Although spasticity is a condition involving unusual tightness of muscles in the body, the cause typically originates from an injury to or disorder of the central nervous system (CNS).
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The exact etiology of spasticity is unknown; however, it is believed that the CNS damage increases the excitability of the stretch reflex receptors in the muscles, causing the muscles to contract in response. This damage may be caused by a disorder of the CNS, such as multiple sclerosis of cerebral palsy, or an injury to the area. Additionally, several other factors are linked to triggering symptoms in patients with preexisting symptoms but are not thought to be a primary cause of spasticity.
The specific pathophysiology of spasticity is not clear; however, several theories have been suggested to explain the cause of the condition.
Spasticity is thought to arise as a result of an imbalance of neurotransmitters involved with the α motor neurons following damage to the nervous system and related muscles, which leads to increased excitability in the muscles.
The stretch reflex, which plays an important role in the coordination of muscle contractions and movements, may also be involved. This senses overstretching of the muscles due to the excitability and sends electrical signals to the brain, which respond by causing the muscles to shorten and contract to reverse the stretching. This unnecessary shortening and contraction of the muscles is the result of the process and is considered to be responsible for the distinctive symptoms of spasticity.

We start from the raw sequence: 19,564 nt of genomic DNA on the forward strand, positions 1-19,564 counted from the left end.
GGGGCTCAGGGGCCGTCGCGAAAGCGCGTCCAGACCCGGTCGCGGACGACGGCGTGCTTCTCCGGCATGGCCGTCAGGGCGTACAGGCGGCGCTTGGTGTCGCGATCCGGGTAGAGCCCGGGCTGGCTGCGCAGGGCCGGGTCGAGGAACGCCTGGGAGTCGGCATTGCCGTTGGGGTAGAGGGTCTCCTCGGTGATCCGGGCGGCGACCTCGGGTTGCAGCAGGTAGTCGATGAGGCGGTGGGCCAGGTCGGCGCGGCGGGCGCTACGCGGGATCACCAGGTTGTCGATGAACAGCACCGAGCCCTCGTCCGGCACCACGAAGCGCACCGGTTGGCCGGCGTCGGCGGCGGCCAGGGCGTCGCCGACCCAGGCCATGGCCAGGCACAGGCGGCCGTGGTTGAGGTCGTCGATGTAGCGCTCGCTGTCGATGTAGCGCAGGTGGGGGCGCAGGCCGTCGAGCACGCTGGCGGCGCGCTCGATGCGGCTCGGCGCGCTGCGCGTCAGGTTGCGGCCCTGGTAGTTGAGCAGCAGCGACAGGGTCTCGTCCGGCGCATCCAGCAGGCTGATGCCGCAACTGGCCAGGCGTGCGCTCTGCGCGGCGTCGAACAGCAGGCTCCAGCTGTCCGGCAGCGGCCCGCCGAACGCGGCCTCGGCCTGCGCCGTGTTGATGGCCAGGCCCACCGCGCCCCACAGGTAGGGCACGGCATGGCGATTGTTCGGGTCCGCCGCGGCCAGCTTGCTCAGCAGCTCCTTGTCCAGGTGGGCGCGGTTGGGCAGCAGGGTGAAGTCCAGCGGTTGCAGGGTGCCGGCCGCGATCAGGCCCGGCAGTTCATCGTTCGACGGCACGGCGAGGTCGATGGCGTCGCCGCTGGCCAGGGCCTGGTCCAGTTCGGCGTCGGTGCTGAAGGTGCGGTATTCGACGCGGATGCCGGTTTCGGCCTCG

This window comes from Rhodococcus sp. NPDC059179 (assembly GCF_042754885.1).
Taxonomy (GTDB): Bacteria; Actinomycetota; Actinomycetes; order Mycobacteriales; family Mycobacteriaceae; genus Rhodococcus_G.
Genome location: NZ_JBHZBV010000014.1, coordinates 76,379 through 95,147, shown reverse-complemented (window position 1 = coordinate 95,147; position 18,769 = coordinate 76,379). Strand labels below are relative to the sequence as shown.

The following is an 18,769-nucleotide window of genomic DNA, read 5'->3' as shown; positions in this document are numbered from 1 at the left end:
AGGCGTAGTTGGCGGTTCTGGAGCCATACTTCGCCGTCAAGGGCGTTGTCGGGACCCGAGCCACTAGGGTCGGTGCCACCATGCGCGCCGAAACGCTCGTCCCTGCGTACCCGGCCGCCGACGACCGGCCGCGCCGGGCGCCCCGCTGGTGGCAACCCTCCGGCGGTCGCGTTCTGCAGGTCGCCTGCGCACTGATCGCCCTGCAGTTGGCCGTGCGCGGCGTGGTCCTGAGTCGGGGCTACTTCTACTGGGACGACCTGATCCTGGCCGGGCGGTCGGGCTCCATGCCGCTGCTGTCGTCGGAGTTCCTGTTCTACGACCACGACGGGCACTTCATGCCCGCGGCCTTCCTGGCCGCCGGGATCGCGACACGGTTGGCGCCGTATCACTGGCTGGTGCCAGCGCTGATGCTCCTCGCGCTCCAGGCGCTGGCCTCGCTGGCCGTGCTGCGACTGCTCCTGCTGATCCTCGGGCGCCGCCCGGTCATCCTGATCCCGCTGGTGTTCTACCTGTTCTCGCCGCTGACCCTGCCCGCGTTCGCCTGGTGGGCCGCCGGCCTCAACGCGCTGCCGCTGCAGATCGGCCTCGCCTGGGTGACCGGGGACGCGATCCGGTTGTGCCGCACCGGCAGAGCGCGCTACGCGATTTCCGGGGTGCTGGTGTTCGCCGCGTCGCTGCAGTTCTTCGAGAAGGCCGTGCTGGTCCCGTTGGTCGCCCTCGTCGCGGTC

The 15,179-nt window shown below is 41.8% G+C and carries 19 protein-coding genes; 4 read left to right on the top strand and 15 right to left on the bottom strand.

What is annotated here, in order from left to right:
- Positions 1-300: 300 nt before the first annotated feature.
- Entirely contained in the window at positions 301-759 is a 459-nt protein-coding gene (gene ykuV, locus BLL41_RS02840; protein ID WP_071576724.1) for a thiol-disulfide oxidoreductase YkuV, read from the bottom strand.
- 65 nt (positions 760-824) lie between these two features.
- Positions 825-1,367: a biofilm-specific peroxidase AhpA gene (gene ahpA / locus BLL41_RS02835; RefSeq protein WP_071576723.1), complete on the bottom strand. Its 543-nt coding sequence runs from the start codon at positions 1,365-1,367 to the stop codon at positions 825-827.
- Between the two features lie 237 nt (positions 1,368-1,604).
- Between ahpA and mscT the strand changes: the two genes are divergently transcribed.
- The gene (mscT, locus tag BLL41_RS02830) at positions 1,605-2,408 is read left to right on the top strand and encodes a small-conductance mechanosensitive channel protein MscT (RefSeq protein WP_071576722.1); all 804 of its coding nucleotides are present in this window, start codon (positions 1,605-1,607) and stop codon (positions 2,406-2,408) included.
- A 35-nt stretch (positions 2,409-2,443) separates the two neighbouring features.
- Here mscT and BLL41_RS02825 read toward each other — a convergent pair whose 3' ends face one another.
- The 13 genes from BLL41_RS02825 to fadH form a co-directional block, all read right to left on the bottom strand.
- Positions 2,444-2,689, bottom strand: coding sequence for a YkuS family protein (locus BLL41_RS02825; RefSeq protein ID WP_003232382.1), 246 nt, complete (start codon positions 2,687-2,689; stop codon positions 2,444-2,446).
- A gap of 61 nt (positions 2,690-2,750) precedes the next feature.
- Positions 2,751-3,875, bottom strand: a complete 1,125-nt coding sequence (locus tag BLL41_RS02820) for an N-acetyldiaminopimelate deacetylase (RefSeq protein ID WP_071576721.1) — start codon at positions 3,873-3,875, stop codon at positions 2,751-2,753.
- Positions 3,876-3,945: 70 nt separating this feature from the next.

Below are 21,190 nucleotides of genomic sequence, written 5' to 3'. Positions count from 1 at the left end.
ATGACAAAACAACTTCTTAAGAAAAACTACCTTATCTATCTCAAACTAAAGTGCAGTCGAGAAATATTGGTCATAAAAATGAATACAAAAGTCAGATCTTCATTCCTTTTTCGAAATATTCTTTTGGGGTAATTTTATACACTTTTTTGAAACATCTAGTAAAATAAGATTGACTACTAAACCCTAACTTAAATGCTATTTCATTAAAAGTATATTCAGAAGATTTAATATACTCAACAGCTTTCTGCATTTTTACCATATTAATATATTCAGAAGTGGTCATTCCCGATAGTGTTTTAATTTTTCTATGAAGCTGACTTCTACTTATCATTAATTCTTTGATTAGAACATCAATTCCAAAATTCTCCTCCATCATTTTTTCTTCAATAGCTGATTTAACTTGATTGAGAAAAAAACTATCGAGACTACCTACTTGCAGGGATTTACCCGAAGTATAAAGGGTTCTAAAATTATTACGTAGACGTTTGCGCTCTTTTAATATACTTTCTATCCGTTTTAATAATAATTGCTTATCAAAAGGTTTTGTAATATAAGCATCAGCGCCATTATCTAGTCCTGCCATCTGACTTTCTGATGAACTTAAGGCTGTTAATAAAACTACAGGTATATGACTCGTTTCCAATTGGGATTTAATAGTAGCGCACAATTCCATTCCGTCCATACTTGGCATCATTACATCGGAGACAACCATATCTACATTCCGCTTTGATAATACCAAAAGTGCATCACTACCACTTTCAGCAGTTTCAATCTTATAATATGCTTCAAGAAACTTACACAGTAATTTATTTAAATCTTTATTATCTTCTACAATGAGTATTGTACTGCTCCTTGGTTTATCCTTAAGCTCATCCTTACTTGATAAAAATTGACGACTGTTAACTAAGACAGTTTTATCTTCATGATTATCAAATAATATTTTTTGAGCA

An alternative theory focuses on the formation of lesions in the upper motor neurons, which are associated with certain disorders of the CNS. Once again, this is thought to affect the signaling of muscle contractions and lead to spasticity.
What is Spasticity?
Causative CNS disorders
Spasticity often occurs in association with disorders that affect the brain or spinal cord of the CNS. These may include:
- Cerebral palsy
- Multiple sclerosis
- Neurodegenerative illness
- Parkinson’s disease
- Spastic diplegia
- Tethered spinal cord
- Tumor of the brain or CNS
- Upper motor neuron syndrome
Additionally, an injury to the spinal cord or the brain may affect the peripheral nerves and cause inhibition of the nerves in the affected area. For example, a stroke can lead to insufficient oxygen supply to the brain, leading to permanent physical damage and the presentation of spasticity symptoms.
As a result, the excitability of the nerves often increases and the membranes of the nerve cells may also be more depolarized. These two factors lead to a reduction in the action potential threshold of the nerves and an increase in the propagation of nerve signals. These signals send the message to the brain of overstretching of the muscles, forcing the response to contact the muscles, leading to spasticity.
Triggers for existing spasticity
There are also several factors that are linked to an exacerbation of spasticity symptoms. These include:
- Bladder distention
- Bowel impaction
- Deep venous thrombosis
- Extreme temperatures
- Noxious stimuli
- Poor posture
- Pressure sore
These factors are believed to cause a temporary worsening of the condition and further increase the excitability of the muscle receptors, ultimately worsening the symptoms of spasticity.